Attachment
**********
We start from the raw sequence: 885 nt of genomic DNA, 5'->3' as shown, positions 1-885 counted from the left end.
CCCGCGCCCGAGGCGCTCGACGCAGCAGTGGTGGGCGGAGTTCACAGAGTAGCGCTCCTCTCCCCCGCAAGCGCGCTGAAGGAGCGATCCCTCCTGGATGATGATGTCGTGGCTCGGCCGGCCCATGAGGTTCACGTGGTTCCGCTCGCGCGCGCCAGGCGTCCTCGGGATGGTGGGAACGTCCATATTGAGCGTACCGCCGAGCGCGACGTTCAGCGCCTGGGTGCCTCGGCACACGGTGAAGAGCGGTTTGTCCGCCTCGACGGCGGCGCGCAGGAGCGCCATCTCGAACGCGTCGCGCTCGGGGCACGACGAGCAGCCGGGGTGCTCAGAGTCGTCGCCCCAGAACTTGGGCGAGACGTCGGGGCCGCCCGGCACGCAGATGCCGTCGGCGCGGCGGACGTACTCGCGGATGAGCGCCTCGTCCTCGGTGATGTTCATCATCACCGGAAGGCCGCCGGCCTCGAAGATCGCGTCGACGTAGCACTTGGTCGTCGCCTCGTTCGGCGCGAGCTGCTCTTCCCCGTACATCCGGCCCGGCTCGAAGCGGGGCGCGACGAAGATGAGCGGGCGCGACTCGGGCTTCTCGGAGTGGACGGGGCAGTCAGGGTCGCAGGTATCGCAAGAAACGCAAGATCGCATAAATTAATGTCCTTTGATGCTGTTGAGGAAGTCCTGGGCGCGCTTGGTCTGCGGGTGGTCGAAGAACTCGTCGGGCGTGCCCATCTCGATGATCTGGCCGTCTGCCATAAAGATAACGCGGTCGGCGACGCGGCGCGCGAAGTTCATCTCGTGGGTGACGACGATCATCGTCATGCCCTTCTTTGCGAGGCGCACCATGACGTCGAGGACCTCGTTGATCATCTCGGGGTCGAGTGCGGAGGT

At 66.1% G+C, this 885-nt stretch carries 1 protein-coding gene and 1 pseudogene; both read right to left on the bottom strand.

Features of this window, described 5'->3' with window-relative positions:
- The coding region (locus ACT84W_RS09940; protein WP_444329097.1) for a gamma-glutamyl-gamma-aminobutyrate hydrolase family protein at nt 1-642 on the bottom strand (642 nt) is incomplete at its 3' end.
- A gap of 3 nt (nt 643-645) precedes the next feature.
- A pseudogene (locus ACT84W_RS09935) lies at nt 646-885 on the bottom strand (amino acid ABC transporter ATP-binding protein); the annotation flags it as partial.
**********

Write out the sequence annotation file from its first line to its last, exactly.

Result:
We start from the raw sequence: 885 nt of genomic DNA, 5'->3' as shown, positions 1-885 counted from the left end.
CCCGCGCCCGAGGCGCTCGACGCAGCAGTGGTGGGCGGAGTTCACAGAGTAGCGCTCCTCTCCCCCGCAAGCGCGCTGAAGGAGCGATCCCTCCTGGATGATGATGTCGTGGCTCGGCCGGCCCATGAGGTTCACGTGGTTCCGCTCGCGCGCGCCAGGCGTCCTCGGGATGGTGGGAACGTCCATATTGAGCGTACCGCCGAGCGCGACGTTCAGCGCCTGGGTGCCTCGGCACACGGTGAAGAGCGGTTTGTCCGCCTCGACGGCGGCGCGCAGGAGCGCCATCTCGAACGCGTCGCGCTCGGGGCACGACGAGCAGCCGGGGTGCTCAGAGTCGTCGCCCCAGAACTTGGGCGAGACGTCGGGGCCGCCCGGCACGCAGATGCCGTCGGCGCGGCGGACGTACTCGCGGATGAGCGCCTCGTCCTCGGTGATGTTCATCATCACCGGAAGGCCGCCGGCCTCGAAGATCGCGTCGACGTAGCACTTGGTCGTCGCCTCGTTCGGCGCGAGCTGCTCTTCCCCGTACATCCGGCCCGGCTCGAAGCGGGGCGCGACGAAGATGAGCGGGCGCGACTCGGGCTTCTCGGAGTGGACGGGGCAGTCAGGGTCGCAGGTATCGCAAGAAACGCAAGATCGCATAAATTAATGTCCTTTGATGCTGTTGAGGAAGTCCTGGGCGCGCTTGGTCTGCGGGTGGTCGAAGAACTCGTCGGGCGTGCCCATCTCGATGATCTGGCCGTCTGCCATAAAGATAACGCGGTCGGCGACGCGGCGCGCGAAGTTCATCTCGTGGGTGACGACGATCATCGTCATGCCCTTCTTTGCGAGGCGCACCATGACGTCGAGGACCTCGTTGATCATCTCGGGGTCGAGTGCGGAGGT

At 66.1% G+C, this 885-nt stretch carries 1 protein-coding gene and 1 pseudogene; both read right to left on the bottom strand.

Features of this window, described 5'->3' with window-relative positions:
- The coding region (locus ACT84W_RS09940; protein WP_444329097.1) for a gamma-glutamyl-gamma-aminobutyrate hydrolase family protein at nt 1-642 on the bottom strand (642 nt) is incomplete at its 3' end.
- A gap of 3 nt (nt 643-645) precedes the next feature.
- A pseudogene (locus ACT84W_RS09935) lies at nt 646-885 on the bottom strand (amino acid ABC transporter ATP-binding protein); the annotation flags it as partial.